by Jane Sarasohn-Kahn
“Electronic Health Records Didn’t Improve Quality of Outpatient Care”
“Electronic Health Records Don’t Lift Care”
“Electronic Records Don’t Always Improve Care”
“No Quality Benefits Seen with Electronic Health Records”
“Electronic Medical Records May Not Live Up to Hype”
So said some of the newspaper headlines about the July 9 Archives of Internal Medicine paper, “Electronic Health Record Use and the Quality of Ambulatory Care in the United States.”
When I read the news coverage emanating from the study, it caught me — and I suppose many of you readers — off guard. I’m not one to bash the mass media, but reporters got this latest study on electronic health records and outcomes wrong. Journalists need a quick course in statistics, and perhaps simple reading mastery, to know the difference between causality and simple association.
A highly credible and switched-on team from Harvard and Stanford universities wrote the study, which the Agency for Healthcare Research and Quality funded. For the study, researchers studied data from the 2003 and 2004 National Ambulatory Medical Care Survey published by CDC. The data set detailed EHR use coupled with 17 ambulatory care quality indicators. These indicators covered medical management of common diseases, antibiotic prescribing, preventive counseling, screening tests and other services. According to the analysis, physicians’ performance on these quality indicators was not associated with the “use” of an EHR system.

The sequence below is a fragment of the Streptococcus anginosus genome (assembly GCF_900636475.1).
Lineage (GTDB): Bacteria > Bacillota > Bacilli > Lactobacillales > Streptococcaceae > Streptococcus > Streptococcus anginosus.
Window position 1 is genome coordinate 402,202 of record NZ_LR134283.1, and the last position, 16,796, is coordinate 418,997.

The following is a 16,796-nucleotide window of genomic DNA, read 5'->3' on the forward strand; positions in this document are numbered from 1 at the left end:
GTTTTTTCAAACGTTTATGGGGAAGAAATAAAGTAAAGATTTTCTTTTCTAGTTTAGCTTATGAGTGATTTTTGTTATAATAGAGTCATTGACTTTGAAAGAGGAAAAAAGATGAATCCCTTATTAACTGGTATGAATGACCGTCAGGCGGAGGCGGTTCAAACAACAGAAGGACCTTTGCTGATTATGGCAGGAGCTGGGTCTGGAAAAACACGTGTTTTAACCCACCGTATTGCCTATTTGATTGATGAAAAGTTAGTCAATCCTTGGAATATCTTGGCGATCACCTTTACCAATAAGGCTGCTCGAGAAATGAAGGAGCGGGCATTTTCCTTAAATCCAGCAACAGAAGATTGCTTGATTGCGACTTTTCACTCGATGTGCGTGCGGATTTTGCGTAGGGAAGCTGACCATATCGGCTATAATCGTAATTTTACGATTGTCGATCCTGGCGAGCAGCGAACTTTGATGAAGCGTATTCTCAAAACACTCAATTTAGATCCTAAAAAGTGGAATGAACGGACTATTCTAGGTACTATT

All you have to do is read the second sentence in the paper abstract’s background paragraph to realize that the researchers were assessing “the association between EHR use, as implemented, and the quality of ambulatory care in a nationally representative survey.” Herein lies the nuance of the study: the authors did not seek to address whether the installation of an EHR would result in better outcomes, as newspapers incorrectly interpreted. They simply sought an association between EHRs and quality of care — and that they did not find.
It’s also important to closely look at the second half of that introductory sentence: the simple phrase, “EHR use, as implemented” (emphasis added). That is the point.
So, before you swallow the mass media line of reasoning that “EHRs don’t work,” take a few minutes to understand what’s really in the study.